When did you start presenting?
I got into presenting when I was 18. I had just left college and took a year out; I went to an audition for what I thought was a band but turned out to be for presenting role. I ended up presenting on children’s TV – it was kind of by mistake but I’ve never looked back.
What was your journey to Look North?
I worked in children’s TV for a few years before moving onto lifestyle and property programmes. The recession hit and a lot of programmes I was working on for Sky ended up being axed. An opportunity to go to university came up, so I went to Goldsmiths to do a Masters in TV Journalism. While I was on the course, I applied for a job at Look North and I got it! I’d gone from being a working presenter to being an office broadcast journalist and taking a massive wage cut – it was taking a step back to take an even bigger step forward, and I’m still here.
What goes on behind the scenes?
Sometimes we go out and report during the day and then come back and work with an editor before prepping for the programme and then presenting on air. Generally, if I’m not out doing a piece, my day consists of coming in, looking through scripts and chatting with producers about what we’ve got in the programme and how to make things a bit different. We spend time researching guests and then it’s time to go on air. We do it all again for the late show.
What’s your favourite part about presenting?
The live element – I do get nervous when I go on air, as you can never be quite sure what will happen. Also working with Harry, he’s one of my best friends and working alongside him is a real treat. It’s a job I’ve always dreamt of doing, and now I’m here I love it.
Is presenting on live TV a challenge?
Yes, you never know what’s going to happen. News can break just before we go on air, so the running order has to change and everyone is rushing around trying to put things together. It definitely keeps you on your toes – it’s the scary part, but also what makes it fun.
What happens if a story suddenly breaks?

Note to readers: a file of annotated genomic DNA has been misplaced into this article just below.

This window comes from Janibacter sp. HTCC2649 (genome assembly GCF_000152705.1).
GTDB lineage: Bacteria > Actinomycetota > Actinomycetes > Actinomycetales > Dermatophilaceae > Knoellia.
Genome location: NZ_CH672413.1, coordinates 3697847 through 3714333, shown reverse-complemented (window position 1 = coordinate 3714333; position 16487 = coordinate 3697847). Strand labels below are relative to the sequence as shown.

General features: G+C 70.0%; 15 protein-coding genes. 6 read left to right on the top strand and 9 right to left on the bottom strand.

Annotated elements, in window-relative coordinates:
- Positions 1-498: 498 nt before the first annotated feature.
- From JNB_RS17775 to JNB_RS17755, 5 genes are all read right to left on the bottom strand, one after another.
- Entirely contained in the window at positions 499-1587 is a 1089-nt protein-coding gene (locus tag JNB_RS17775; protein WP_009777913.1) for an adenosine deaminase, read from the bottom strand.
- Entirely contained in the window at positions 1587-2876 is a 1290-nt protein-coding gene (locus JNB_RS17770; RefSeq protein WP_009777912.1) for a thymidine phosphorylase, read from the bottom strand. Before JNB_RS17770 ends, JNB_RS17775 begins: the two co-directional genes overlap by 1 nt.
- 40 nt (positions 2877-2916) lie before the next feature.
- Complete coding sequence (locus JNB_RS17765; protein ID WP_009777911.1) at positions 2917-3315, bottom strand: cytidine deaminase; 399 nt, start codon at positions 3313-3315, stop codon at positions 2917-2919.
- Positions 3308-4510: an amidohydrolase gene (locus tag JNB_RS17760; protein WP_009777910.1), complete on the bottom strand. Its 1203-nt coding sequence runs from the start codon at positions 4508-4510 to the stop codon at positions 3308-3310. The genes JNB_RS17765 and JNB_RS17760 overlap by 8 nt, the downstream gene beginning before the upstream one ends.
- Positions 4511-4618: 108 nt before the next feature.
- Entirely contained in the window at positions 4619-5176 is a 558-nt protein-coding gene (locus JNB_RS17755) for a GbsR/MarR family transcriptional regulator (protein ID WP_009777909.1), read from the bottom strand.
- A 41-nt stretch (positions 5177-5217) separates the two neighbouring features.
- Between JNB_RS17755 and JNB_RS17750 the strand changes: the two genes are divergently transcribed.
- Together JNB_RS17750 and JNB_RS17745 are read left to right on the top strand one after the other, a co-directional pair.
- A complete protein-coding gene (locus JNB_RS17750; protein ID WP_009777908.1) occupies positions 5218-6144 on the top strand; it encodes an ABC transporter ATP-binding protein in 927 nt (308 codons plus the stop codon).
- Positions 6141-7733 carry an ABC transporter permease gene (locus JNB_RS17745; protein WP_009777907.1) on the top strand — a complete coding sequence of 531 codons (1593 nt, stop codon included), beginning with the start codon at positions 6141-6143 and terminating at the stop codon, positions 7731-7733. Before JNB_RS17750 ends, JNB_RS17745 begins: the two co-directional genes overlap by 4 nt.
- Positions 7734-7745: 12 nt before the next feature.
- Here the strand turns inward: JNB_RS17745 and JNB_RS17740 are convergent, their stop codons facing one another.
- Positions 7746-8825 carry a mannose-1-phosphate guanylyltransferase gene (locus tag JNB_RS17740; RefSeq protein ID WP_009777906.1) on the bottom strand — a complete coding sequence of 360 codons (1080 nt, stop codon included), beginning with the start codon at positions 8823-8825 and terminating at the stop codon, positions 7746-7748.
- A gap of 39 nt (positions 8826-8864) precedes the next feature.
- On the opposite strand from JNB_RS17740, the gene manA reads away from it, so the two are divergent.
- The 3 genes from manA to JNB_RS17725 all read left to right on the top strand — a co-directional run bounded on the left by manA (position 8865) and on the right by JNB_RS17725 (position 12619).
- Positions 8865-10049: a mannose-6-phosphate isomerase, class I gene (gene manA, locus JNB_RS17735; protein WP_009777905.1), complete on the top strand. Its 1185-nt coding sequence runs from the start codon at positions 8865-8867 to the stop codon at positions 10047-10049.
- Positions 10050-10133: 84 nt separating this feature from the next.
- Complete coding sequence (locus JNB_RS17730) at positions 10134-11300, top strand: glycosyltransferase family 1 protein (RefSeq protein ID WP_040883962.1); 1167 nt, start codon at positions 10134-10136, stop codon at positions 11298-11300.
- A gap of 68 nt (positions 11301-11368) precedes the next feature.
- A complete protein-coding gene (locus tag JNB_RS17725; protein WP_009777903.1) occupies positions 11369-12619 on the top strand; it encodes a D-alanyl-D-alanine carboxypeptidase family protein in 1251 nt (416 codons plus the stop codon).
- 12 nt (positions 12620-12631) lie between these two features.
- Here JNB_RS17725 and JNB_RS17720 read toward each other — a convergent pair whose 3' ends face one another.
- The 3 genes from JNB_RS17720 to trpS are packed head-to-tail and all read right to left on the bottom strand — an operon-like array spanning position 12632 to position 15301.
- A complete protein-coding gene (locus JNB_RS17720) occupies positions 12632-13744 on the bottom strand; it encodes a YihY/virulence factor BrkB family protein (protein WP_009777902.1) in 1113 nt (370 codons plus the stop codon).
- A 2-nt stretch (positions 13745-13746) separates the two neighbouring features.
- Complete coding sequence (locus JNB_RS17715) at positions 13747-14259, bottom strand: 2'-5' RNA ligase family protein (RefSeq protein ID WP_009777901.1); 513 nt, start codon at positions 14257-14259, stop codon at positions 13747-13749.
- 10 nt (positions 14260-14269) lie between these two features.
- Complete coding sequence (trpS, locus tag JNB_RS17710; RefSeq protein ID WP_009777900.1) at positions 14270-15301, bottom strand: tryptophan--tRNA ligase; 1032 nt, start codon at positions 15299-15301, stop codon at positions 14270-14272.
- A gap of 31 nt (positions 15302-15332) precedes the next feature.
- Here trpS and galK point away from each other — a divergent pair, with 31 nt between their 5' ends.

We’re really lucky, we’ve got such a wonderful team that I trust – if a story breaks as we’re going on air then you’ve just got to talk through it and trust they do know the story and they’re guiding you in the right direction. Generally, it’s done in a straightforward way – so we report the facts and then will come back and report about it in detail later.
What have been some memorable moments in your career?
The sofa tour was brilliant, we had such a giggle and became a much closer team for it. The tandem bike ride I did with Harry was great too – it’s hard to beat those experiences.
Did you grow up in Yorkshire?
I’m from Wakefield originally. When I was growing up I worked for my dad on his market stall selling curtains and towels. I moved to London when I was 19 and lived down there for about 14 years. When I got the 6.30 job here we made it a permanent move back to Yorkshire. Originally we moved back to Wakefield, as that’s where both mine and my husband’s families are. Six months ago we moved to York and we love it. It’s such a great city and we feel like we haven’t even touched the surface of it yet. For our kids growing up, there’s a lot for them to do and explore.
What’s your favourite thing to do as a family in Yorkshire?
At the moment, going into York and exploring the city. We’ve spent a lot of time at Beningbrough and Castle Howard, and the last few weeks I’ve been trying to find outdoor swimming pools – Helmsley has one that’s got lovely views and it’s great popping into the village for an ice cream after.
Do you have a TV Idol?
I really like Louise Minchin and I love Alex James on the One Show. They can do news but can also do softer stuff as well. You see them doing daytime shows, then they anchor the news – if I could be anything like that it would be great.